- her circle of friends/colleagues at her workplace;
- how to remain active besides working; and,
- should she even consider searching for another job
In short, she feared the unknown ahead.
She acknowledged that she needed to come to terms with what had happened, recognised that it was an issue of the past and let go of her resentment towards Organisation A, in order to move forward and focus on achieving a meaningful retirement for herself.
I commended her for her self-realisations and asked her what she thought she could do to release herself from her resentment against Organisation A and re-channel her energy into overcoming her fear of retirement, building a brighter future she deserved.
Adopting the assessment tool, ‘Wheel of Life,’I invited Clarissa to map out the key areas/values in her life which matters most to her. This provided her a visual perspective of her current priorities and identify the gaps in areas which she would like to work on. This exercise allowed Clarissa to have a clearer picture of what needed to be done, which in turn helped to boost her confidence in facing retirement.
With Clarissa’s permission, I shared the 3-step Rest-In-Peace (‘RIP’)and 3-step Rise-In-Glory (‘RIG’) tools which I have developed, with her.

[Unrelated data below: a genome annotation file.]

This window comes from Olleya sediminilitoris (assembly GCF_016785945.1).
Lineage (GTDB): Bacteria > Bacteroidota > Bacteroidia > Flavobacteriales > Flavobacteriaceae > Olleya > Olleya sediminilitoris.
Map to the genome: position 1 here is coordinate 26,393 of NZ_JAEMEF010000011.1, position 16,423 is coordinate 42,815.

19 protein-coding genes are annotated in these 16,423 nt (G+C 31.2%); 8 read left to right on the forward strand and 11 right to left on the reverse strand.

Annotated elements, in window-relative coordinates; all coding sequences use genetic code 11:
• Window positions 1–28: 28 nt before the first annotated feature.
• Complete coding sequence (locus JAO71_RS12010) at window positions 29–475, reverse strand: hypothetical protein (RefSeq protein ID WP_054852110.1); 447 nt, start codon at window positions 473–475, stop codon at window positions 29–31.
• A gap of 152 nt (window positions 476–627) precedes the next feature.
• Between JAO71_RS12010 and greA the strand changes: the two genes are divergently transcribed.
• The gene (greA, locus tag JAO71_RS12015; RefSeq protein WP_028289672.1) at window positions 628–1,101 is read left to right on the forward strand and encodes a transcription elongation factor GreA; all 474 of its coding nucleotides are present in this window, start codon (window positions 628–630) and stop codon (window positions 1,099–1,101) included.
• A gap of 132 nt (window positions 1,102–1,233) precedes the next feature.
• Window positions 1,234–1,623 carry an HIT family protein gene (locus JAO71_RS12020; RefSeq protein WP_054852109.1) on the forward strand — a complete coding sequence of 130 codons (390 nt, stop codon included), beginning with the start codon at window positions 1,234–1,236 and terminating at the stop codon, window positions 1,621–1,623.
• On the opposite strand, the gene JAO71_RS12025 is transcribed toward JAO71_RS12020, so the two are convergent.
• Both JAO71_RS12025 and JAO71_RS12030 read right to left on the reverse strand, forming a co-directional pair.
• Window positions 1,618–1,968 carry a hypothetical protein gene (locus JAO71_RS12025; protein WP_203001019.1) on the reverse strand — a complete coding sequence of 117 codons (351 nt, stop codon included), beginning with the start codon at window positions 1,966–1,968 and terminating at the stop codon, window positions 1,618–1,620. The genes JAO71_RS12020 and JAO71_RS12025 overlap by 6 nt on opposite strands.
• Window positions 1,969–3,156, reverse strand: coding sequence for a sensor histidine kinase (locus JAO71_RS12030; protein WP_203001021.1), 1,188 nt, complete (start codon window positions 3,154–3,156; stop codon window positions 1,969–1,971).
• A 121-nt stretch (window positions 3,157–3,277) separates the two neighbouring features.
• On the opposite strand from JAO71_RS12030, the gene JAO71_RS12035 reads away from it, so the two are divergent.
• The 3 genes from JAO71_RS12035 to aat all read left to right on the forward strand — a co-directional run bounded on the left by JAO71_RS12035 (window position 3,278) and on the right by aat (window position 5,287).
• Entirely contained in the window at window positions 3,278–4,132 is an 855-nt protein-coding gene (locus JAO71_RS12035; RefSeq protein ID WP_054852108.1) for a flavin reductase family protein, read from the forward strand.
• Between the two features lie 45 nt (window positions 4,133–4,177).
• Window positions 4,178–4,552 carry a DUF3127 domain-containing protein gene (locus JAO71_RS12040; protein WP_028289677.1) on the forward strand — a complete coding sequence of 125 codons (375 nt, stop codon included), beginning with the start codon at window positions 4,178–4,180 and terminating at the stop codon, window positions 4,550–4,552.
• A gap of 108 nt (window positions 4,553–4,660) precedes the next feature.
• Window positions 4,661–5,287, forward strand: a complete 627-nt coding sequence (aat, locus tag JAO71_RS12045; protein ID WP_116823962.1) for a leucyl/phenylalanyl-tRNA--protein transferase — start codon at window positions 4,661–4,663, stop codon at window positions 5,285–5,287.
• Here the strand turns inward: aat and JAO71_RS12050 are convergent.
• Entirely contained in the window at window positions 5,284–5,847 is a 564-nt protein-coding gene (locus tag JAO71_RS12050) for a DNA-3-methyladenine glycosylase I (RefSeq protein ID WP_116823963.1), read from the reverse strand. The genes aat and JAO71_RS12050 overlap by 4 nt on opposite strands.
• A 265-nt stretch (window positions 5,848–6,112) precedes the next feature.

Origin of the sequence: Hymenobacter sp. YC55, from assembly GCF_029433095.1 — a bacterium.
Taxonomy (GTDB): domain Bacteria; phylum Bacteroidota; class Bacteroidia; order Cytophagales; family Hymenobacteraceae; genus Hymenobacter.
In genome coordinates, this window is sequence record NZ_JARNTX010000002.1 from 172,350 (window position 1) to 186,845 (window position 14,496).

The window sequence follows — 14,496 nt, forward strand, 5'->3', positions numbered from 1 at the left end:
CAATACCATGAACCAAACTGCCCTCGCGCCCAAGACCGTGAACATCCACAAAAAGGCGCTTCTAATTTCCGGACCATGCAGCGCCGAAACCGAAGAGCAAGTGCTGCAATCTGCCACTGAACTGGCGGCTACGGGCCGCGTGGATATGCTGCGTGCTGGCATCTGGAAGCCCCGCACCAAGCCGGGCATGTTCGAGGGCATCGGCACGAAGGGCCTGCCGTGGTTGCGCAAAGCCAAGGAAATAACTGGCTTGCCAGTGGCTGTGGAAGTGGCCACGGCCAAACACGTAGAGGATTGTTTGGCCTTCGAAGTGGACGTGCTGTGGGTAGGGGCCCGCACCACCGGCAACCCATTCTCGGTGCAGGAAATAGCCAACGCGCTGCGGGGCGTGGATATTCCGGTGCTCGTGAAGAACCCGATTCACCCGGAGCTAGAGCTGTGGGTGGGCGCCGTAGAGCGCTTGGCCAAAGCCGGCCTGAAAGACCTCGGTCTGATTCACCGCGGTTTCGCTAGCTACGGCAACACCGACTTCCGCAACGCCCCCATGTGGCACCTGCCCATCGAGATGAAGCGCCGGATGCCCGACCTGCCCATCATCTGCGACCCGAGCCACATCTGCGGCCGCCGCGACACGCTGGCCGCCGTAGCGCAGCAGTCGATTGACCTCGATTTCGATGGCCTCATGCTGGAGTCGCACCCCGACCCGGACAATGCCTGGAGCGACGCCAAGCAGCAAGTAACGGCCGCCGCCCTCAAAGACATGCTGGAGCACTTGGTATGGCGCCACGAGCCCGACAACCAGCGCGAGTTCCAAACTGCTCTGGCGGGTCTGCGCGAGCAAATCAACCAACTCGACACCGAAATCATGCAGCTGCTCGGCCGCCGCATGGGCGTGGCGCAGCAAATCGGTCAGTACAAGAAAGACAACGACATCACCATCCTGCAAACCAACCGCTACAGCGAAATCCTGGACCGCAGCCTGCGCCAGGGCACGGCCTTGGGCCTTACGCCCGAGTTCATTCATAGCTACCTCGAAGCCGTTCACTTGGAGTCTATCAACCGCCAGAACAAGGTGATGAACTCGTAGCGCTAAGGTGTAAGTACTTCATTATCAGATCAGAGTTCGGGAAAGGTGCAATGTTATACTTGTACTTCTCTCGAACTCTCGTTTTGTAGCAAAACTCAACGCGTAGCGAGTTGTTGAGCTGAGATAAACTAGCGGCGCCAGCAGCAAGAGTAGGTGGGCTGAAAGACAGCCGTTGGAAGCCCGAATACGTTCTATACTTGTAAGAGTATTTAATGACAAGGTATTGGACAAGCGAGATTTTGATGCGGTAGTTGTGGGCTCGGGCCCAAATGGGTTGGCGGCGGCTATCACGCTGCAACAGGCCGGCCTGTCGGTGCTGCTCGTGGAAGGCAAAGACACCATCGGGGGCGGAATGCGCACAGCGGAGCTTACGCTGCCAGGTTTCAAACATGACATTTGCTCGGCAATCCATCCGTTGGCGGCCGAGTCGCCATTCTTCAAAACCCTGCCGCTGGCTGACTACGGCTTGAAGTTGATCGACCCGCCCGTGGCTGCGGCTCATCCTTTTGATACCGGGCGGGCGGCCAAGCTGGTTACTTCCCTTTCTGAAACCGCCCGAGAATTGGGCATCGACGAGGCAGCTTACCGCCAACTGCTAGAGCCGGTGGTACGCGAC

The RIP tool aims to help in removing negative thoughts/resentment from a person’s life. The steps are:
- Record on a piece of paper ‘what did the other party do that causedme to resent them?’;
- Identify how these negative feelings impact my life; and
- Put this paper away permanently by burying or burning, as a means of getting rid of the negative feelings.
In contrast, the RIG tool aims to give power to help a person to bounce back in life again after a fall. The steps are:
- Record on a piece of paper ‘what aremy strengths and values in life which matters most to me?’;
- Identify ways thatI can apply these strengths and values to help myself move forward in setting specific and executable goals; and
- Go and act swiftly on my plans to achieve my goals in a timely manner.
With this, I encourage Clarissa to create an action plan with results that are attainable, measurable, specific and have target timeline and be ready for discussion at the next coaching session.
At the end of the session, Clarissa thanked me for helping her see the other perspective of retirement. She expressed that she can now see the light at the end of the tunnel. She is now aware that retirement will also open up a whole new world of opportunities in life which she could never imagine before. She is determined to go forth and set out her action plans to realise her dreams and live her retirement to the fullness.
In Singapore, we have a retirement age, and a re-employment age. Factually explains:
Our minimum retirement age is 62 years old. This means that employers are not allowed to dismiss any employee below age 62 because of employee’s age.
From 1 July 2017, employers must offer re-employment to eligible employees who turn 62, up to the age of 67. This provides older workers with more opportunities to work longer, if they wish to do so, while at the same time having the choice to retire when they have reached 62.